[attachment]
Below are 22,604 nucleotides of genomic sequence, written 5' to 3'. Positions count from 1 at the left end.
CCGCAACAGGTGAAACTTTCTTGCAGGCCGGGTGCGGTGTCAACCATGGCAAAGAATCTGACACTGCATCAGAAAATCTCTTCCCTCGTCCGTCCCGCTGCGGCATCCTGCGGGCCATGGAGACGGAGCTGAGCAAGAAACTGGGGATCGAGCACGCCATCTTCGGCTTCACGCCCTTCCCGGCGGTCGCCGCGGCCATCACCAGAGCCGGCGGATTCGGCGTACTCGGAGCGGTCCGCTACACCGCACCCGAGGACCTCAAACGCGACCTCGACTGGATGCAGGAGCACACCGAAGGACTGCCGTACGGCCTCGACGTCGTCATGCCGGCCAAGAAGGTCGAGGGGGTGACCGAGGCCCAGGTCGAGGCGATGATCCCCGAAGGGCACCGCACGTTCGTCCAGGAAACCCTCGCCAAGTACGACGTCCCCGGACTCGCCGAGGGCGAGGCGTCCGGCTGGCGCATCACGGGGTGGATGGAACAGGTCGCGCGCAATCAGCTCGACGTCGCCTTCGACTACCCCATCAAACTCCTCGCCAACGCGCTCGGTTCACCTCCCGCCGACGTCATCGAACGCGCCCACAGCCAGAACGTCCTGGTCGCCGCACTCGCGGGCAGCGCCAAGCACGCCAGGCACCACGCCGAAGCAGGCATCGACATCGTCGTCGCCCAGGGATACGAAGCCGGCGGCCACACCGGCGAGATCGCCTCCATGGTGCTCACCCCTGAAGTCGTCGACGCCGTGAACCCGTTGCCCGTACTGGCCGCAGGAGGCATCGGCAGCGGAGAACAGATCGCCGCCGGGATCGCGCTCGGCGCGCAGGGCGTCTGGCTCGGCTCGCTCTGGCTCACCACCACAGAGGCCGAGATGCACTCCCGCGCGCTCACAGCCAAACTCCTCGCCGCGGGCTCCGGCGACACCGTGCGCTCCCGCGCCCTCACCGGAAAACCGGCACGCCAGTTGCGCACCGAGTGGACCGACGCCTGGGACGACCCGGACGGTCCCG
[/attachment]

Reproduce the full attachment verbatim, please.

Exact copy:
Below are 22,604 nucleotides of genomic sequence, written 5' to 3'. Positions count from 1 at the left end.
CCGCAACAGGTGAAACTTTCTTGCAGGCCGGGTGCGGTGTCAACCATGGCAAAGAATCTGACACTGCATCAGAAAATCTCTTCCCTCGTCCGTCCCGCTGCGGCATCCTGCGGGCCATGGAGACGGAGCTGAGCAAGAAACTGGGGATCGAGCACGCCATCTTCGGCTTCACGCCCTTCCCGGCGGTCGCCGCGGCCATCACCAGAGCCGGCGGATTCGGCGTACTCGGAGCGGTCCGCTACACCGCACCCGAGGACCTCAAACGCGACCTCGACTGGATGCAGGAGCACACCGAAGGACTGCCGTACGGCCTCGACGTCGTCATGCCGGCCAAGAAGGTCGAGGGGGTGACCGAGGCCCAGGTCGAGGCGATGATCCCCGAAGGGCACCGCACGTTCGTCCAGGAAACCCTCGCCAAGTACGACGTCCCCGGACTCGCCGAGGGCGAGGCGTCCGGCTGGCGCATCACGGGGTGGATGGAACAGGTCGCGCGCAATCAGCTCGACGTCGCCTTCGACTACCCCATCAAACTCCTCGCCAACGCGCTCGGTTCACCTCCCGCCGACGTCATCGAACGCGCCCACAGCCAGAACGTCCTGGTCGCCGCACTCGCGGGCAGCGCCAAGCACGCCAGGCACCACGCCGAAGCAGGCATCGACATCGTCGTCGCCCAGGGATACGAAGCCGGCGGCCACACCGGCGAGATCGCCTCCATGGTGCTCACCCCTGAAGTCGTCGACGCCGTGAACCCGTTGCCCGTACTGGCCGCAGGAGGCATCGGCAGCGGAGAACAGATCGCCGCCGGGATCGCGCTCGGCGCGCAGGGCGTCTGGCTCGGCTCGCTCTGGCTCACCACCACAGAGGCCGAGATGCACTCCCGCGCGCTCACAGCCAAACTCCTCGCCGCGGGCTCCGGCGACACCGTGCGCTCCCGCGCCCTCACCGGAAAACCGGCACGCCAGTTGCGCACCGAGTGGACCGACGCCTGGGACGACCCGGACGGTCCCG